Psychoacoustics is the scientific study of sound perception. More specifically, it is the branch of science studying the psychological and physiological responses associated with sound (including speech and music). It can be further categorized as a branch of psychophysics.
Hearing is not a purely mechanical phenomenon of wave propagation, but is also a sensory and perceptual event; in other words, when a person hears something, that something arrives at the ear as a mechanical sound wave traveling through the air, but within the ear it is transformed into neural action potentials. These nerve pulses then travel to the brain where they are perceived. Hence, in many problems in acoustics, such as for audio processing, it is advantageous to take into account not just the mechanics of the environment, but also the fact that both the ear and the brain are involved in a person’s listening experience.
The inner ear, for example, does significant signal processing in converting sound waveforms into neural stimuli, so certain differences between waveforms may be imperceptible. Data compression techniques, such as MP3, make use of this fact. In addition, the ear has a nonlinear response to sounds of different intensity levels; this nonlinear response is called loudness. Telephone networks and audio noise reduction systems make use of this fact by nonlinearly compressing data samples before transmission, and then expanding them for playback. Another effect of the ear's nonlinear response is that sounds that are close in frequency produce phantom beat notes, or intermodulation distortion products.
Limits of perception
The human ear can nominally hear sounds in the range 20 Hz (0.02 kHz) to 20,000 Hz (20 kHz). The upper limit tends to decrease with age; most adults are unable to hear above 16 kHz. The lowest frequency that has been identified as a musical tone is 12 Hz under ideal laboratory conditions. Tones between 4 and 16 Hz can be perceived via the body's sense of touch.
Frequency resolution of the ear is 3.6 Hz within the octave of 1000 – 2000 Hz. That is, changes in pitch larger than 3.6 Hz can be perceived in a clinical setting. However, even smaller pitch differences can be perceived through other means. For example, the interference of two pitches can often be heard as a (low-)frequency difference pitch. This effect of phase variance upon the resultant sound is known as beating.
The semitone scale used in Western musical notation is not a linear frequency scale but logarithmic. Other scales have been derived directly from experiments on human hearing perception, such as the mel scale and Bark scale (these are used in studying perception, but not usually in musical composition), and these are approximately logarithmic in frequency at the high-frequency end, but nearly linear at the low-frequency end.
The intensity range of audible sounds is enormous. Human ear drums are sensitive to variations in the sound pressure, and can detect pressure changes from as small as a few micropascals to greater than 1 bar. For this reason, sound pressure level is also measured logarithmically, with all pressures referenced to 20 µPa (or 1.97385×10−10 atm). The lower limit of audibility is therefore defined as 0 dB, but the upper limit is not as clearly defined. The upper limit is more a question of the limit where the ear will be physically harmed or with the potential to cause noise-induced hearing loss.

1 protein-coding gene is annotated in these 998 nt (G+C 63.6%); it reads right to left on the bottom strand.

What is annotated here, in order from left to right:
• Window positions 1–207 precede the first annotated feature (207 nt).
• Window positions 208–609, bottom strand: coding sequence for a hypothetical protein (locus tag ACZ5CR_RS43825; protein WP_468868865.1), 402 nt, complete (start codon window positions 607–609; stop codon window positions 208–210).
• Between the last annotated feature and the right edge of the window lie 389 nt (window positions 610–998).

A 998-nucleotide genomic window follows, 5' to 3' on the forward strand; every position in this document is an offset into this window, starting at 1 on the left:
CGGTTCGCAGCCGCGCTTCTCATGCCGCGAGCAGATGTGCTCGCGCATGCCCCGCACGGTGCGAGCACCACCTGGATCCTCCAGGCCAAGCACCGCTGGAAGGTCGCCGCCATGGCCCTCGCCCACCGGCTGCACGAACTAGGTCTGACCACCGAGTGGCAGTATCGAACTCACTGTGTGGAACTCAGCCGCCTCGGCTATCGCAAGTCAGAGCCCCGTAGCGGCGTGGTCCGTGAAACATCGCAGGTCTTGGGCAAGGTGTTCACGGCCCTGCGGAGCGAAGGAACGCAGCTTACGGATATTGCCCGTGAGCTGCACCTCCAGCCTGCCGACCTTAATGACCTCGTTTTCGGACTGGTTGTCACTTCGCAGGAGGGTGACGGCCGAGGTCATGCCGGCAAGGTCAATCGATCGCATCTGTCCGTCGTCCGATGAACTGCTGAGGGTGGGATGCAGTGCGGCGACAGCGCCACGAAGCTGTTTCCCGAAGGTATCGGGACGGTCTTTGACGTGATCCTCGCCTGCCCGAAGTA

A more rigorous exploration of the lower limits of audibility determines that the minimum threshold at which a sound can be heard is frequency dependent. By measuring this minimum intensity for testing tones of various frequencies, a frequency dependent absolute threshold of hearing (ATH) curve may be derived. Typically, the ear shows a peak of sensitivity (i.e., its lowest ATH) between 1 - 5 kHz, though the threshold changes with age, with older ears showing decreased sensitivity above 2 kHz.
The ATH is the lowest of the equal-loudness contours. Equal-loudness contours indicate the sound pressure level (dB SPL), over the range of audible frequencies, that are perceived as being of equal loudness. Equal-loudness contours were first measured by Fletcher and Munson at Bell Labs in 1933 using pure tones reproduced via headphones, and the data they collected are called Fletcher–Munson curves. Because subjective loudness was difficult to measure, the Fletcher–Munson curves were averaged over many subjects.
Robinson and Dadson refined the process in 1956 to obtain a new set of equal-loudness curves for a frontal sound source measured in an anechoic chamber. The Robinson-Dadson curves were standardized as ISO 226 in 1986. In 2003, ISO 226 was revised as equal-loudness contour using data collected from 12 international studies.
Sound localization is the process of determining the location of a sound source. The brain utilizes subtle differences in loudness, tone and timing between the two ears to allow us to localize sound sources. Localization can be described in terms of three-dimensional position: the azimuth or horizontal angle, the zenith or vertical angle, and the distance (for static sounds) or velocity (for moving sounds). Humans as most four legged animals are adept at detecting direction in the horizontal, but less so in the vertical due to the ears being placed symmetrically. Some species of owls have their ears placed asymmetrically, and can detect sound in all three planes, an adaption to hunt small mammals in the dark.
In some situations an otherwise clearly audible sound can be masked by another sound. For example, conversation at a bus stop can be completely impossible if a loud truck is driving past. This phenomenon is called masking. A quieter sound is masked if it is made inaudible in the presence of a louder sound.
When presented with a harmonic series of frequencies in the relationship 2f, 3f, 4f, 5f, etc. (where f is a specific frequency), humans tend to perceive that the pitch is f.